The characters were hit and miss for me. Though far from my favorite, I thought Leon was a good protagonist. Luis and Ada were also intriguing, and I enjoyed their respective scenes. Ashley, on the other hand, was annoying more often than not. The various antagonists were overall mostly forgettable, too.

I love a good, unpredictable character.

Now it’s time for my more negative criticisms. To be honest, a lot of this game drove me nuts. By no means is it a bad game, don’t get me wrong. But the more I played, the more I became convinced it’s mostly for the longtime fans, and the enthusiasts who may not have had the chance experience past versions. For a casual horror game fan like myself, your mileage may vary.

There were several points I just found the game to be tedious. Constantly, I found myself up against waves of enemies, and all I could use to defend myself was a pistol, and an occasional melee attack. To be fair, even that is exponentially better than not being able to defend yourself at all, as most horror games I’ve reviewed tend to be. (Looking at you, Maid of Sker.) But the pistol and breakable knife aren’t the only weapons in the game, yet I was still relegated to those two and my boot.

“No, you didn’t get me. It’s a chainsaw. You get me, you kill me!”

I had several different exciting guns in my arsenal, and they spent a lot of time collecting dust. I never had enough ammo to really have fun with them, and enemy drops typically consisted of handgun rounds or small amounts of money. Even after using my supplies to craft ammo for the bigger guns, it never ended up being enough to matter much. And when trapped by half a dozen enemies, all I wanted was to mow them down. Instead, all I could do was rely on the same formula of shoot-to-stun, kick, repeat until every zombie is dead.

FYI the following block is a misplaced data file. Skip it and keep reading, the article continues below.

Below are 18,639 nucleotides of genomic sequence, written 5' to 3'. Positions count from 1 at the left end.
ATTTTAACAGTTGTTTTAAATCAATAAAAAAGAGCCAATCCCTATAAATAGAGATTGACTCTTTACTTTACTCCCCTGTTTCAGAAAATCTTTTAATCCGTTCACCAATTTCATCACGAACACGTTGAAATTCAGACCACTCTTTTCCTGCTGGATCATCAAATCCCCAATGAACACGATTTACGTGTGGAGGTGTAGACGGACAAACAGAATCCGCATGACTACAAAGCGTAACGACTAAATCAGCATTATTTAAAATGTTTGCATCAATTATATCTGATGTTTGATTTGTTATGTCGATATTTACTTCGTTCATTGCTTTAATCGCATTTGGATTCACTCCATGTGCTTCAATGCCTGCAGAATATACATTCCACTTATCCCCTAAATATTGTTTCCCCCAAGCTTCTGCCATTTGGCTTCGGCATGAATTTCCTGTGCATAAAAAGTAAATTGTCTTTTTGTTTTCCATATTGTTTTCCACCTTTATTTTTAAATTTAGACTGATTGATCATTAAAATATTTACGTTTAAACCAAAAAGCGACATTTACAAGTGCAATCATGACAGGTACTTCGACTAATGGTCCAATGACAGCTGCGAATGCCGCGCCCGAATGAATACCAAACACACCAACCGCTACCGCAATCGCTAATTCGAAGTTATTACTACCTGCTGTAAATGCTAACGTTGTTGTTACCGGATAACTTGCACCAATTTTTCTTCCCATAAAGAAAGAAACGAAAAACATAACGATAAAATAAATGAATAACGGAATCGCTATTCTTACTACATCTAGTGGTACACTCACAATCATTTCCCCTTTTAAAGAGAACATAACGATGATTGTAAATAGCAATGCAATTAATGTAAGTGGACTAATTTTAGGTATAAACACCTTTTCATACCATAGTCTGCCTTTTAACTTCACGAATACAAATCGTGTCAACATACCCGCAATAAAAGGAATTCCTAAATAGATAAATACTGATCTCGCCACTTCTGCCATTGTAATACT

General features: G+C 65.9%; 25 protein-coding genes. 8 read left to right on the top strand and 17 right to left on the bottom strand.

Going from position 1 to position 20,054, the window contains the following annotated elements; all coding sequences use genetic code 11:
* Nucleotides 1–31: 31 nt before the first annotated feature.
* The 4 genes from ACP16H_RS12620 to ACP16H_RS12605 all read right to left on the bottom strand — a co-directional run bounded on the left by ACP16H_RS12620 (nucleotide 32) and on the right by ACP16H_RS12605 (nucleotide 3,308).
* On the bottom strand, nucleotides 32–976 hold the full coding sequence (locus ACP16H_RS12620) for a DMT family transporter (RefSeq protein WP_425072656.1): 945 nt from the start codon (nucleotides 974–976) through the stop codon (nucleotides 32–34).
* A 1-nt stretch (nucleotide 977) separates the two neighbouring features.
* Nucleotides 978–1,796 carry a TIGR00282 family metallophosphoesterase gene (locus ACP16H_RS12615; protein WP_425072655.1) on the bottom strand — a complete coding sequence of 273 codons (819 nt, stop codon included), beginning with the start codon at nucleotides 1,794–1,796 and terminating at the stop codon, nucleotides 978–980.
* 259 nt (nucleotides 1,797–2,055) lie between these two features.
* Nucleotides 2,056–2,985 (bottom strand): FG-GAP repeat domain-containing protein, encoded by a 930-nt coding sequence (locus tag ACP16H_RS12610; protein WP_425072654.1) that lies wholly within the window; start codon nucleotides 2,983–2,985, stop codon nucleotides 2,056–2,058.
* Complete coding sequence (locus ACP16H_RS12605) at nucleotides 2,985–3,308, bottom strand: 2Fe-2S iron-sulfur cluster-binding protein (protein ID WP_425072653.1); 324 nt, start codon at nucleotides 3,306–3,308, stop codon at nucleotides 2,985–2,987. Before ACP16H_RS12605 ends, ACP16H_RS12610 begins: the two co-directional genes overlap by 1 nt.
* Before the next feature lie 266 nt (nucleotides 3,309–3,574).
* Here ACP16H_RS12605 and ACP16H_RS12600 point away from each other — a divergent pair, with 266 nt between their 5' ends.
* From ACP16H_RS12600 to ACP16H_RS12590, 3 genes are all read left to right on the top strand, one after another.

There is one more complaint that I had: absurd enemies. One thing I can’t stand when any game does, which is especially prevalent in horror games, is having a basically invincible enemy chasing after you while you try to do a million other things. Even if the game lets you kill the monsters later, it still makes you suffer for the first few encounters. It makes matters worse when they throw multiple at you at once, and then more every so often throughout the rest of the game.

One ugly…you know the line.

As much as the game frustrated me, I can’t deny that it continuously drew me back. The atmosphere is exactly what I like in horror games, and the enemies are fantastically disgusting. The game committed several sins that irk me as a player, but even still, there’s something special about it that I can’t quite figure out.


What more can I say? It’s Resident Evil 4 again, but better. Longtime fans should enjoy the remake and all of the quality of life improvements. Newcomers ought to give it a whirl and experience the classic for themselves.

As time goes on, I’m finding myself enjoying survival horror games less and less. Even still, I do occasionally get the itch to play one. And from now on, should I find myself in the mood, Resident Evil 4 will be my go-to before anything else.

The nostalgia hit hard when I found this.

The Bottom Line


This is Resident Evil 4 at its best.



David Koury

I'm a writer and aspiring fashion designer residing in the wasteland called Nevada. Also, I'm trying to juggle learning both Korean and Japanese.


  1. Star on April 24, 2024 at 12:11 am

    The game is on easy mode once you get all the infinite weapons lol. Or at least one of them.

  2. David R on April 23, 2024 at 8:20 pm

    Watching Horror movies and playing Horror games is not good for you.. dark things attract dark tyings. These things literally attract the demonic (speaking from personal experience), stay away. A Christian is supposed to set his/her mind on things above, things that are good, pure etc.. i.e. not get engrossed in evil things.

    • Sam on May 2, 2024 at 5:55 pm

      Watching horror movies and playing horror games led me to write horror short stories that glorify God. If you are a person who is easily influenced by what you see then by all means avoid the horror genre – as well as any other genre that may tempt you (comedy, drama, thriller, historical, etc). But assuming that *all* people are the same and will react in the same manner is not realistic.

  3. Brian Reedy on April 23, 2024 at 6:22 pm

    It gets better and better the more times you beat it, FYI